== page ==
And don’t get me started on air filters. The factory filters are far better than the aftermarket stuff, like K&N. I’ve been close friends for 50 years with one of the two guys that invented those filters, the “N” in K&N… Norm McDonald. He and his partner Kenny invented those back in California a long time ago to keep rocks and dirt clods out of dirt track sprint car motors and desert/Baja runners. They were better than no filter at all, but they were not intended to do what they eventually were marketed for.

In any event, I will not use any oil filter on one of these other than the Suzuki filter that came on it originally. To add to that, I only buy parts like that from a Suzuki dealer. I have quite a few friends that are still in the service business and there are a ton of counterfeit products flooding the market, both in aftermarket packaging from large companies like Bosch, or OEM dealer packaging. They are impossible to spot until you get them in your hands and even then, some of them will fool you, unless you cut them apart and look inside. Life’s too short for me to put up with that crap.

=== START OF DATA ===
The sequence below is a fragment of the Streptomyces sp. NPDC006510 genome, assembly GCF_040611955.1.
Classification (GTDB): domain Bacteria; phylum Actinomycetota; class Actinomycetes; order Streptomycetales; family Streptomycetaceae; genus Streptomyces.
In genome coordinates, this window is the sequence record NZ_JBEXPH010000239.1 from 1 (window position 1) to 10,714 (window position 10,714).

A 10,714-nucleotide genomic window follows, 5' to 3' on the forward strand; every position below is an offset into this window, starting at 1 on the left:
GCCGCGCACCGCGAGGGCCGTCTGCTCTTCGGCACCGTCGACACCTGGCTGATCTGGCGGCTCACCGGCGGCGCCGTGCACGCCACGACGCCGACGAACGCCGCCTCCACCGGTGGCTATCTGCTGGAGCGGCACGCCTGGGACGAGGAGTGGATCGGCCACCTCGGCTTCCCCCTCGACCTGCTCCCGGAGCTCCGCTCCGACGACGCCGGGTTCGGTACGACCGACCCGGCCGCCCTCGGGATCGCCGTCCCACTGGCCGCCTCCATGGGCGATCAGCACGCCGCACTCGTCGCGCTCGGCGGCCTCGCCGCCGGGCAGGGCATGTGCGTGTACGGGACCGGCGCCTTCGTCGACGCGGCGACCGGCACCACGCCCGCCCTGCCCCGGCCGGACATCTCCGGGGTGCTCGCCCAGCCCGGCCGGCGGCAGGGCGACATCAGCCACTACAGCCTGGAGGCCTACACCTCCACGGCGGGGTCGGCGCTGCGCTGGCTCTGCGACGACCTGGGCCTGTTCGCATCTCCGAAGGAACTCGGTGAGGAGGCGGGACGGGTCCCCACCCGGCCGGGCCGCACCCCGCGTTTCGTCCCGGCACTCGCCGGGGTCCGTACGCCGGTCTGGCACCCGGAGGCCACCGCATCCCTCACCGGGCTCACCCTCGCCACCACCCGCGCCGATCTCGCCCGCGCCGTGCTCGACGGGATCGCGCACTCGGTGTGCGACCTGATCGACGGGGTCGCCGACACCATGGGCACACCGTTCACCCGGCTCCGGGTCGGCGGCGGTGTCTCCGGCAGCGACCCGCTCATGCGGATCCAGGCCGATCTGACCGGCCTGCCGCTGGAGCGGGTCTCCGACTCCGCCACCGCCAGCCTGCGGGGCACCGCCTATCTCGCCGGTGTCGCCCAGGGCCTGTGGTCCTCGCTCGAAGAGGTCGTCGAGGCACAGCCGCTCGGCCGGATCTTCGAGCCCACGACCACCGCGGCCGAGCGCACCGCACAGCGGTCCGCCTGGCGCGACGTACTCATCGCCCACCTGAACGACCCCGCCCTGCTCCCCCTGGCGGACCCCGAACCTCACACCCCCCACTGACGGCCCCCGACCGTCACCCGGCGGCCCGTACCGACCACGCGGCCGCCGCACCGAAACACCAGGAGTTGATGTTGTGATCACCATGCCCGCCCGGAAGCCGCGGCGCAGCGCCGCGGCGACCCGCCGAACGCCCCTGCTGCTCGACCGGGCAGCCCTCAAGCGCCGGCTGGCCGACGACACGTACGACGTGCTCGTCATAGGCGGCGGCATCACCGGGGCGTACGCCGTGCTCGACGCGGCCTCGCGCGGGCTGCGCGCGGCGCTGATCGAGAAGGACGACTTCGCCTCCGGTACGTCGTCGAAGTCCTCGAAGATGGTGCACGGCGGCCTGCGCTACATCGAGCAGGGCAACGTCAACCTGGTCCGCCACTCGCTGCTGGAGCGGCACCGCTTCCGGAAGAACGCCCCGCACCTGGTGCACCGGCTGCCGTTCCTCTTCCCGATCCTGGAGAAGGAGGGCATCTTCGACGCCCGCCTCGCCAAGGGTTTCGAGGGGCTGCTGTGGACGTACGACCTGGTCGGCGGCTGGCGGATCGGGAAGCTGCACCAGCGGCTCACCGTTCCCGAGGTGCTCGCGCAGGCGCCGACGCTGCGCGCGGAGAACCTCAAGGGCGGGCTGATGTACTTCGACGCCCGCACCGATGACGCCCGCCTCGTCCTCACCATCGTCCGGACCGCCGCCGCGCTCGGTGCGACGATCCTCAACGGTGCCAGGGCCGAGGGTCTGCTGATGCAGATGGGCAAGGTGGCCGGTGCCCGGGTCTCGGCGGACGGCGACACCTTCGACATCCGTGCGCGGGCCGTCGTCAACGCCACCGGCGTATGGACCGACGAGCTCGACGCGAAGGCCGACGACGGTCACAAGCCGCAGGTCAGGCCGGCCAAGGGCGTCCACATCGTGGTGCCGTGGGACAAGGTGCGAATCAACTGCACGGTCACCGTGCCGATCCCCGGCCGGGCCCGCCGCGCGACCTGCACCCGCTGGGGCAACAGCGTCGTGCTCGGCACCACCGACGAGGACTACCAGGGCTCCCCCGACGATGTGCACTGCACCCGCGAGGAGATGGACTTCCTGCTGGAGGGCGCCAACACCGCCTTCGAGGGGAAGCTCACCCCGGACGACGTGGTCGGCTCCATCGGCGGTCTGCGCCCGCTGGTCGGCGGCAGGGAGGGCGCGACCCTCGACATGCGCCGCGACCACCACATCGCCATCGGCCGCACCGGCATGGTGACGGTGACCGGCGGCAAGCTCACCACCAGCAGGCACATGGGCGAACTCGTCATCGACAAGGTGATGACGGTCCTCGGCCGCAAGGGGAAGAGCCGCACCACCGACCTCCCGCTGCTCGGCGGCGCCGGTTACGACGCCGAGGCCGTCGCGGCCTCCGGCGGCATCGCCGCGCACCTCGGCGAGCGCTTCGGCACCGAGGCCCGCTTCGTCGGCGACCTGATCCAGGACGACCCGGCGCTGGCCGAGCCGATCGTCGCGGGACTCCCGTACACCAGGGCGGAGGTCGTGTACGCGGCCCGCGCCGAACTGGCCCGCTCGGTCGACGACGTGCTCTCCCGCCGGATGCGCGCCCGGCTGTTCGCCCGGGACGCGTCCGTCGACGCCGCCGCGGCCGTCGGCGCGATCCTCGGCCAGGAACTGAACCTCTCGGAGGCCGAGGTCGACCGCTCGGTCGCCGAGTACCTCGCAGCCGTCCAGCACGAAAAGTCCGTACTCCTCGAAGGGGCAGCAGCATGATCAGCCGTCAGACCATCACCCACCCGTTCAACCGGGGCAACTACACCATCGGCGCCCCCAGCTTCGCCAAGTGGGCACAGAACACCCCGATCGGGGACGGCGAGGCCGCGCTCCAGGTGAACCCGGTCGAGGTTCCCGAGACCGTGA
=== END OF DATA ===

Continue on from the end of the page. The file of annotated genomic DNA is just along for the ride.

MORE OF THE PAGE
One interesting factoid that I have never seen explained is why Suzuki put a larger volume oil filter on the 750 motors, as compared to the 1100 motors. They know something I have yet to figure out…

You can obviously buy one from any Suzuki dealer, or I can send you one that I have in stock. My cost on them is around $15, I think retail is something in the low $20s. If you end up buying the starter clutch, they can ride together.
 

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Discussion Starter · #16 · (Edited)
It looks like Fram has bounced around a lot over the years as far as ownership. The one I put on my bike is NOS, says Allied Automotive, Fram, Bendix, Autolite on the box, along with made in USA. Don't know if that makes a difference, also says "New vehicle warranty requirements met..." bla, bla, bla, BS. Could USA be better before they may have outsourced and cheapened quality?

I still have my old Fram filter that's had oil in it for at least 30 years and from peaking inside it, the pleats are still intact as is the relief valve, which is a good sign, I guess. You convinced me however, if I was to run the bike more than a few minutes, race it, start riding it, to change it out. I'll advise the next owner.